Article image

Tatooine-like planets with two stars are hospitable to life

Luke Skywalker’s upbringing on the harsh, desert landscape of Tatooine, as depicted in the “Star Wars” saga, could have been markedly different had his fictional home been located in a more hospitable binary star system.

This intriguing possibility is supported by findings from a recent Yale-led study, which suggests that planets orbiting two stars might actually have climates more conducive to life than previously thought.

Rethinking life on planets with two stars

This thought-provoking research indicates that binary star systems — where planets orbit a primary star with a secondary star also in orbit around the system — might inherently favor a more orderly cosmic arrangement.

This challenges the long-held perception of the universe as a domain ruled by chaos and misalignment.

“We show, for the first time, that there is an unexpected pile-up of systems where everything is aligned,” stated Malena Rice, an assistant professor of astronomy at Yale and the study’s lead author.

“The planets orbit precisely in the same direction that the first star rotates, and the second star orbits that system on the same plane as the planets.”

Her team’s research, published on February 22 in The Astronomical Journal, reveals a surprising trend of planetary and stellar alignments.

Studying binary star systems

By employing data from the Gaia DR3 catalog, the NASA Exoplanet Archive, and the TEPCat catalog, Rice and her colleagues have meticulously crafted 3D geometries of planetary orbits in binary systems.

Their analysis uncovered that out of 40 systems studied, nine exhibited perfect alignment — with planets orbiting in the same direction as the rotation of the primary star, and the secondary star moving along the same plane as the planets.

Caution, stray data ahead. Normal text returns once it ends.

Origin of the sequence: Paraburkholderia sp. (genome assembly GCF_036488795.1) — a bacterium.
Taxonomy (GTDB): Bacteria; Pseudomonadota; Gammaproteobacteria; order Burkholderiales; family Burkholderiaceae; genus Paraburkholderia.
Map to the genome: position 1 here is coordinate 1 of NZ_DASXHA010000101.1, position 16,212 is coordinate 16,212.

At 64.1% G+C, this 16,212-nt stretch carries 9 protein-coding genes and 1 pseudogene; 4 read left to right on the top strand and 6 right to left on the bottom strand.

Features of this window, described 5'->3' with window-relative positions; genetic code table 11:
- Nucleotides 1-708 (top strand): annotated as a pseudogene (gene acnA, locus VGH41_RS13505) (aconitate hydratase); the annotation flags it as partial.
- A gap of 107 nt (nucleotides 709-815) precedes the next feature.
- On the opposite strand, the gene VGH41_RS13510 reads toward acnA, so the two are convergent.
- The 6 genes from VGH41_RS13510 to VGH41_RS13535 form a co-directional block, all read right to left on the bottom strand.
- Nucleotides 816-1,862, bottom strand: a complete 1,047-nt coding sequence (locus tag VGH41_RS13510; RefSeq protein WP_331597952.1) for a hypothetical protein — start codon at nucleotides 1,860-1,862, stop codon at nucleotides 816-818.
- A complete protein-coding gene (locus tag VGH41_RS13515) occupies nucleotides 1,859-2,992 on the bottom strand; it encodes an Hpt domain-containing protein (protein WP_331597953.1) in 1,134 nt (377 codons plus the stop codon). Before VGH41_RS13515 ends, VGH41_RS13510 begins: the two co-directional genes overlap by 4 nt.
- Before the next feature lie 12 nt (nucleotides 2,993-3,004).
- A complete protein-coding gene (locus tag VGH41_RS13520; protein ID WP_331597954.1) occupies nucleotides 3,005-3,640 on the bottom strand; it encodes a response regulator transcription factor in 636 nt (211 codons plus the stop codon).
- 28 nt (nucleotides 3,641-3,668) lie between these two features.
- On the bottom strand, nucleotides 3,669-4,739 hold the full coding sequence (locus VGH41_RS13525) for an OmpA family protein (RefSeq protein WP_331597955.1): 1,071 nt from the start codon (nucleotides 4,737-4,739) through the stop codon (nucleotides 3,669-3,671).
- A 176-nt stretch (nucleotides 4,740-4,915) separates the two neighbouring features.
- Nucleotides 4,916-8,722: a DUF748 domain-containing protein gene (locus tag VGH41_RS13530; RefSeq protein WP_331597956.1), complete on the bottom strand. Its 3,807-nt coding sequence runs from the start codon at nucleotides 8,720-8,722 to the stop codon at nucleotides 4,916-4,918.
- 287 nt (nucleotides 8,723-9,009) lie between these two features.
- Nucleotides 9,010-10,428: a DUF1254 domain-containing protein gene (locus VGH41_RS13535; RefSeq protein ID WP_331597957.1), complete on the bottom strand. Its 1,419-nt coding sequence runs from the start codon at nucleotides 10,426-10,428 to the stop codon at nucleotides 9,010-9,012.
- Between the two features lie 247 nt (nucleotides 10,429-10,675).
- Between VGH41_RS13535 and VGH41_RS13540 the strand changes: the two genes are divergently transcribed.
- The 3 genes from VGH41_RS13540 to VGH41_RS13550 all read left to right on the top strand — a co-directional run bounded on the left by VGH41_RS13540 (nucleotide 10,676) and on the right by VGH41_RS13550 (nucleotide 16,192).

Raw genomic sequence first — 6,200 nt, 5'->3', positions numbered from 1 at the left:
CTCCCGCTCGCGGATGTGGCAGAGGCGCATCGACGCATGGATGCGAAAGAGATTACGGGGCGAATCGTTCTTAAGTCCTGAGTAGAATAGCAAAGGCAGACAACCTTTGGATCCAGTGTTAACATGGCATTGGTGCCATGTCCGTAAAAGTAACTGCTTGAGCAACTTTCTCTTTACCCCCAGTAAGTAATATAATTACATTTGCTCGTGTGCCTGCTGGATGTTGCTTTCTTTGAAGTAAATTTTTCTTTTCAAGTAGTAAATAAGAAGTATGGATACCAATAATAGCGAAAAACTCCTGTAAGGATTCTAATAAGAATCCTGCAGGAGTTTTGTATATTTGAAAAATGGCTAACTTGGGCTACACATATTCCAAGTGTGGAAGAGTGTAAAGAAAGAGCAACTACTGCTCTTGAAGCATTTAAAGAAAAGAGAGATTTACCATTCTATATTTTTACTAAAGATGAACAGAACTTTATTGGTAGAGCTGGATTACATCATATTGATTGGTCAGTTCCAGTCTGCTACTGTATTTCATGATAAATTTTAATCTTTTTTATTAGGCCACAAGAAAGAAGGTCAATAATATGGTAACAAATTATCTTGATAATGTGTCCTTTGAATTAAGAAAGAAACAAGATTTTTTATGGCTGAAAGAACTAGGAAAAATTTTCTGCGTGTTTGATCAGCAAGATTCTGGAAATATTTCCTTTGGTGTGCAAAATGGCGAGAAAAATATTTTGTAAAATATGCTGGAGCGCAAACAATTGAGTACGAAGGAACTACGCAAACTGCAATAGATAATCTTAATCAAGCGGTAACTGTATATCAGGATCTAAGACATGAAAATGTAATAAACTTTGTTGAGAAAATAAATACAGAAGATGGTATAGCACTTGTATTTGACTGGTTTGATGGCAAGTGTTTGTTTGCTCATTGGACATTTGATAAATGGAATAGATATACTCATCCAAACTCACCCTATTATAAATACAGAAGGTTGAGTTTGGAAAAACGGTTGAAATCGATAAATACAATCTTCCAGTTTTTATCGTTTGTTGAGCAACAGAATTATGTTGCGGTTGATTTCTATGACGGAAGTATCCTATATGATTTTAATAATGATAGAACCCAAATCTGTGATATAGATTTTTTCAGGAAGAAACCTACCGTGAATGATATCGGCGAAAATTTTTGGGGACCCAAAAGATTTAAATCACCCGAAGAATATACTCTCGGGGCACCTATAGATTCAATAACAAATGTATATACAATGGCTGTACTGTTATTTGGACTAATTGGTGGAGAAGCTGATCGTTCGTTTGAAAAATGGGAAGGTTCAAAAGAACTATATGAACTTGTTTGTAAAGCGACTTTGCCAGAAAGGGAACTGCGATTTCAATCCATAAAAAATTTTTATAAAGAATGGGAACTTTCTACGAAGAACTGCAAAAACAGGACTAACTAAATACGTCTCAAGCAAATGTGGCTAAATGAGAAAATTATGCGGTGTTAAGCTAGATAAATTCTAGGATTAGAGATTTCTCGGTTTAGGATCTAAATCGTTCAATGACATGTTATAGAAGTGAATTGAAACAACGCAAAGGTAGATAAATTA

This alignment could signify a natural inclination towards order in planetary systems, potentially increasing the likelihood of stable conditions suitable for life.

“It could be an indication that planetary systems like to push toward an orderly configuration,” Rice explained, noting the significance of such alignment for the formation and sustainability of life.

Misaligned stellar companions can destabilize planetary orbits or cause extreme temperature variations, both of which are detrimental to the development of life.

Planetary life with two suns: Implications for habitability

But what would life look like on a more temperate version of Tatooine?

According to the study’s findings, inhabitants of such a planet could experience continuous daylight during certain seasons, with one star illuminating one side of the planet and the other star the opposite side.

This would ensure that the planet receives sunlight without the extreme temperatures associated with closer stellar proximity.

In different seasons, both stars would shine on the same side of the planet, with one appearing significantly larger than the other due to its closer distance.

Beyond Tatooine: Future of exoplanet exploration

In summary, this Yale-led study dramatically expands our understanding of the cosmos, revealing that binary star systems might not only be more common but also more hospitable to life than previously believed.

By demonstrating a surprising tendency towards orderly alignments, this research opens new horizons in the search for extraterrestrial life, challenging us to reconsider our assumptions about the conditions necessary for habitable planets.

With these insights, we stand on the brink of a new era in astronomy, where the discovery of life-friendly planets in binary systems could become a reality, transforming our quest to find our place in the universe.

The full study was published in the The Astronomical Journal.


Like what you read? Subscribe to our newsletter for engaging articles, exclusive content, and the latest updates.


Check us out on EarthSnap, a free app brought to you by Eric Ralls and


News coming your way
The biggest news about our planet delivered to you each day